Black levels leave a little to be desired on max brightness, but a contrast ratio of 1,118:1 is very respectable, giving images plenty of detail in dark shadow areas. It’s worth noting that the glossy finish is very reflective, so working under bright lights can be a little distracting, but its high screen brightness more than makes up for it.
The 2 cell 35WHr battery in the Latitude 11 5179 was also impressive, lasting just over nine hours in our continuous video playback test with the screen brightness set to 170cd/m2 brightness level. This is pretty good as far as Windows tablets go, and a full charge should last you most of the working day as long as you don’t whack the screen brightness up to full for extended periods. If you do get low on charge, though, Dell’s charger is, thankfully, nice and compact, so it shouldn’t take up too much space in your bag if you need to take it with you.
Ports and speakers
There are plenty of connectivity options on offer with the Latitude 11 5179, too, including a microSD card slot, micro HDMI for connecting it to an external display, a full-sized USB3 port and a USB3 Type-C port as well. The Latitude 11 5179 also has the added benefit of a smartcard reader and fingerprint scanner on the back, which isn’t available on the regular 5175 model.
Both, however, support 802.11ac Wi-Fi and Bluetooth 4.1, and you can configure each model with a SIM card slot as well, adding in a mobile data option. It’s also worth mentioning that you get Dell’s business support with the Latitude 11 5179, with 1 year ProSupport and next business day on-site service if anything goes wrong.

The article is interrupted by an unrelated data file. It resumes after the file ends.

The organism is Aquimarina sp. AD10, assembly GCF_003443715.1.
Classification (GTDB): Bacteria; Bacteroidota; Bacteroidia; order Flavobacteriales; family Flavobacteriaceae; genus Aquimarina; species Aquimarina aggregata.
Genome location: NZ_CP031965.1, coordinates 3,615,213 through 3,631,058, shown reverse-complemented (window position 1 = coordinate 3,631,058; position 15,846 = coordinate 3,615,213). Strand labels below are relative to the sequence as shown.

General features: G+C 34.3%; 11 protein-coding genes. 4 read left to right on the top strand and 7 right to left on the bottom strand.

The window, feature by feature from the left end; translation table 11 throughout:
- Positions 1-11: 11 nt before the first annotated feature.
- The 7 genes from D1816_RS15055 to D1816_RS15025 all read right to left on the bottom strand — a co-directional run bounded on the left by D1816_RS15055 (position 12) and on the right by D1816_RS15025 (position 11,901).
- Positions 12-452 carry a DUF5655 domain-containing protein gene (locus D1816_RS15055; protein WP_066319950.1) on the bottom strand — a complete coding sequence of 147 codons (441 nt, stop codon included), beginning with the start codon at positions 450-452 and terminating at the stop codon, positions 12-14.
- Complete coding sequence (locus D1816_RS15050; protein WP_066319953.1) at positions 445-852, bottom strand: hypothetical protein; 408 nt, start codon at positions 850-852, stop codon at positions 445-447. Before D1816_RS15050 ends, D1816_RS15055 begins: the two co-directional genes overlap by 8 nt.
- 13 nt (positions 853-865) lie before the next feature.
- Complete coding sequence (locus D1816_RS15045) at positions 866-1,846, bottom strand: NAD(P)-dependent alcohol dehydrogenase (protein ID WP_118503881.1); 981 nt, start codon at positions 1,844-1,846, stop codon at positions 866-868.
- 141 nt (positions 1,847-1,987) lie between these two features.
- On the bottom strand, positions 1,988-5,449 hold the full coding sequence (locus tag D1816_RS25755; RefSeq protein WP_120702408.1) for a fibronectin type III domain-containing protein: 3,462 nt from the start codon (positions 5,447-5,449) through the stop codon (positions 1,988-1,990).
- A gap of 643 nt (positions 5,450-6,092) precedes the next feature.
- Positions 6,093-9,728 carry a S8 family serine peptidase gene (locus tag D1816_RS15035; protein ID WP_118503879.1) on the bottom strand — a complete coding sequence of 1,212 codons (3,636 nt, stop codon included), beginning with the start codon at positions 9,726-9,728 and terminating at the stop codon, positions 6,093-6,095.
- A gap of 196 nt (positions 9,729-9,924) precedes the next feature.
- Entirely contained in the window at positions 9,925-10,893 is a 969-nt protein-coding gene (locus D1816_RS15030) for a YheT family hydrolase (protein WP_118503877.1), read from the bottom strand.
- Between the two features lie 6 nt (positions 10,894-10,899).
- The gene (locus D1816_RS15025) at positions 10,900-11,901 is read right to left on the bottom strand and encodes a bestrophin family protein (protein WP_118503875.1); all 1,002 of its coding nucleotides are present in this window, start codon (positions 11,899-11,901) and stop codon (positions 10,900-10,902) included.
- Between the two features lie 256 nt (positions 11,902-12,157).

The Latitude 11 also comes with dual side-facing speakers. These are decent and relatively punchy, but bass is rather lacking. They are incredibly loud, though, and they have a pleasing amount of depth, so you should easily be able to fill a large room for presentations.
Dell’s Latitude 11 5179 has a lovely screen, great battery life and plenty of features and accessories, but at this kind of price, it’s let down by its rather lacklustre performance. At over £1,000 inc VAT, it’s very expensive for what it is – and that’s without the extra cost of a keyboard, don’t forget – and you’d be much better off spending that money on something more practical like the XPS 13, which has much better performance across the board as well as Dell’s gorgeous InfinityEdge display.
Of course, the Latitude 11 5175 is admittedly much cheaper than the 5179 model reviewed here, but when you’ve still got to factor in the cost of a keyboard, it pales in comparison to its equally business-minded cousin, the Latitude 13 7370. If you’re adamant on getting a Latitude, the 13 7370 is a much better buy than the Latitude 11, but for the best overall value, the XPS 13 remains our premium laptop of choice. Looking for something a bit different, then check out our best laptop 2016 guide.